Often when I write a functions I want to make sure the inputs to it are valid in order to detect such errors as early as possible (I believe these are called preconditions). When a precondition fails, I've always thrown an exception. But I'm beginning to doubt whether this is the best practice and if not assertions would be more appropriate.

So when should I do which: when is it appropriate to use an assertion and when is it appropriate to throw an exception?

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    I think this question should be asked on stackoverflow, though it has probably been asked a dozen times there, so you might already find many answers there.
    – user281377
    Commented Oct 29, 2010 at 9:05
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    IMHO being language agnostic and theoretical this question is more suitable in this site rather for stackoverflow @user281377 Commented Dec 31, 2019 at 16:03
  • Your question does not make sense to me. Doesn’t your assertion throw an assertion error exception? In my opinion assertions are just a convenience method for checking e.g. preconditions such that the reader can immediately tell that it is not an expected situation. An exception is thrown in any case. Commented Jan 1, 2020 at 16:13

6 Answers 6


Assertions should only be used to verify conditions that should be logically impossible to be false (read: sanity checks). These conditions should only be based on inputs generated by your own code. Any checks based on external inputs should use exceptions.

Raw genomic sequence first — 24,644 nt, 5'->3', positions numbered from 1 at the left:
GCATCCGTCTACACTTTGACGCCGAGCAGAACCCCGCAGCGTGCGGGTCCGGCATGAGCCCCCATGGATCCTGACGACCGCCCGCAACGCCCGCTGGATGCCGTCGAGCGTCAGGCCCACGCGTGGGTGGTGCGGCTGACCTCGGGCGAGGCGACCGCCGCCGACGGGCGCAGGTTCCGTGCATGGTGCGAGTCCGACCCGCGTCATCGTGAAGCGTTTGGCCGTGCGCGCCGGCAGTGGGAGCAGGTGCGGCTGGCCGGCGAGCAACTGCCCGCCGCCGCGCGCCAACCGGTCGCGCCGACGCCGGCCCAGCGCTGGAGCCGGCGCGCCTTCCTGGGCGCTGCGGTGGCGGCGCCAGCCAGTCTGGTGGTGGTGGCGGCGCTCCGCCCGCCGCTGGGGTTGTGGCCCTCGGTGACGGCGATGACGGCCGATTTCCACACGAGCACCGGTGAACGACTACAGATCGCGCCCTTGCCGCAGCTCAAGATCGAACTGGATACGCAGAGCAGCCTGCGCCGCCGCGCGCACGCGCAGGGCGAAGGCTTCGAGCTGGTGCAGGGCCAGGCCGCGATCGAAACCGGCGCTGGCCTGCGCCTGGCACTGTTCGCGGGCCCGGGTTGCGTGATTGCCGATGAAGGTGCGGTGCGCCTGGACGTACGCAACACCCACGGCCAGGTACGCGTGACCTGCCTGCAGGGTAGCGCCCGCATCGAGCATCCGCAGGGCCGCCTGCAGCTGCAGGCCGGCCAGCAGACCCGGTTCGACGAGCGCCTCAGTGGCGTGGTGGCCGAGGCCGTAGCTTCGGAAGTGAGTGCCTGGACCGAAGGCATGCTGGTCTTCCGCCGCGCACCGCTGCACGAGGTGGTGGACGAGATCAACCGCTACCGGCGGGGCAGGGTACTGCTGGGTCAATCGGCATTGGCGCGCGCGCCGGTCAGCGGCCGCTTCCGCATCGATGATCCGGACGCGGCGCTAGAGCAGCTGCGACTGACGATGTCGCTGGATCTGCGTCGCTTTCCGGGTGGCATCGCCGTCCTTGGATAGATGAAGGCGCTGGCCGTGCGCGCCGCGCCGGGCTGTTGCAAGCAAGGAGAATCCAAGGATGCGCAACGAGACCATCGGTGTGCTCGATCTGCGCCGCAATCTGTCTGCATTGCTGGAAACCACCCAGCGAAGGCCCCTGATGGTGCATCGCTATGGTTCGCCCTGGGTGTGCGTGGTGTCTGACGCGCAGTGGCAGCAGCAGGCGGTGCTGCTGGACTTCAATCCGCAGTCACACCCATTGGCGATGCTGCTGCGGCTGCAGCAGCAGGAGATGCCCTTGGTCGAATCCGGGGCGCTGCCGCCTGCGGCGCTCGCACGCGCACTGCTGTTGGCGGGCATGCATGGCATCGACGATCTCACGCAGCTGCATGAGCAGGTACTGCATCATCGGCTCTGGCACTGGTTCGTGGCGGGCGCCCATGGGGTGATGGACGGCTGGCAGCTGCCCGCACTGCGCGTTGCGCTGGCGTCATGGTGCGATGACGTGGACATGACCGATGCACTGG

A simple rule that I tend to follow is verifying private functions' arguments with asserts, and using exceptions for public/protected functions' arguments.

  • Good point about using exceptions for external inputs. I'd also add outputs to that too - problems when trying to create/write to file/database etc.
    – ChrisF
    Commented Oct 29, 2010 at 10:12
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    And inevitably you'll find those assertions being triggered in production. +1 for verifying private stuff with asserts! Maybe you could say "use asserts when you are in full control of the inputs"? Commented Oct 29, 2010 at 10:40
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    In java, at least, you have to typically enable the assertion check with the -ea command line parameter. This means assertions are effectively no-ops, unless you explicitly turn them on. Commented Mar 9, 2012 at 13:11
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    Then why do I as a user trigger asserts in libraries such as opencv for example through public functions?
    – simplename
    Commented Mar 16, 2021 at 23:00
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    External input does not mean external to your code, it means external to code (e.g. file system, network, environment variables, signals, out of memory). Arguments passed to your functions are internal to code (e.g. your library/framework code + another developer’s application code using it). It is the responsibility of the caller of your functions to check arguments and raise exceptions if they violate your function’s precondition, not the responsibility of your functions. If you don’t trust the caller, you are not doing design by contract but defensive programming (the exact opposite).
    – Géry Ogam
    Commented Apr 20, 2022 at 8:43

Assertions are used to find programming errors. Your programs must work just as well when all assertions are removed.